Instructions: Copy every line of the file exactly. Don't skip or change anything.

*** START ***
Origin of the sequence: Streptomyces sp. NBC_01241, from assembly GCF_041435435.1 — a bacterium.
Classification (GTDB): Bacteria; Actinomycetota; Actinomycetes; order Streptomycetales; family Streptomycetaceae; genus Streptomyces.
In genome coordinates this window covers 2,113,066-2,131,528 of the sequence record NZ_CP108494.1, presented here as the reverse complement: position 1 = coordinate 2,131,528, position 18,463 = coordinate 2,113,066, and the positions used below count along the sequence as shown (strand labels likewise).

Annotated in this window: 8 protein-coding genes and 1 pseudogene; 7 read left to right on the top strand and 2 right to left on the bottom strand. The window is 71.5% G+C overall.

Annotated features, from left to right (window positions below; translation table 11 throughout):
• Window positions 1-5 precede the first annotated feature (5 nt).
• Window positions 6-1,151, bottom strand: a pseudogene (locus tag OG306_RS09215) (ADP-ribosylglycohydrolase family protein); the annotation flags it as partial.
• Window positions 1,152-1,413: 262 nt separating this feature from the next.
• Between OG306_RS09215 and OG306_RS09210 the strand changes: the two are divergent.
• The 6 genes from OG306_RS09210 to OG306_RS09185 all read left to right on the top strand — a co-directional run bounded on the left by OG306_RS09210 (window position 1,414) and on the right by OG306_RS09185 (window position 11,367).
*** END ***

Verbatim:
Origin of the sequence: Streptomyces sp. NBC_01241, from assembly GCF_041435435.1 — a bacterium.
Classification (GTDB): Bacteria; Actinomycetota; Actinomycetes; order Streptomycetales; family Streptomycetaceae; genus Streptomyces.
In genome coordinates this window covers 2,113,066-2,131,528 of the sequence record NZ_CP108494.1, presented here as the reverse complement: position 1 = coordinate 2,131,528, position 18,463 = coordinate 2,113,066, and the positions used below count along the sequence as shown (strand labels likewise).

Annotated in this window: 8 protein-coding genes and 1 pseudogene; 7 read left to right on the top strand and 2 right to left on the bottom strand. The window is 71.5% G+C overall.

Annotated features, from left to right (window positions below; translation table 11 throughout):
• Window positions 1-5 precede the first annotated feature (5 nt).
• Window positions 6-1,151, bottom strand: a pseudogene (locus tag OG306_RS09215) (ADP-ribosylglycohydrolase family protein); the annotation flags it as partial.
• Window positions 1,152-1,413: 262 nt separating this feature from the next.
• Between OG306_RS09215 and OG306_RS09210 the strand changes: the two are divergent.
• The 6 genes from OG306_RS09210 to OG306_RS09185 all read left to right on the top strand — a co-directional run bounded on the left by OG306_RS09210 (window position 1,414) and on the right by OG306_RS09185 (window position 11,367).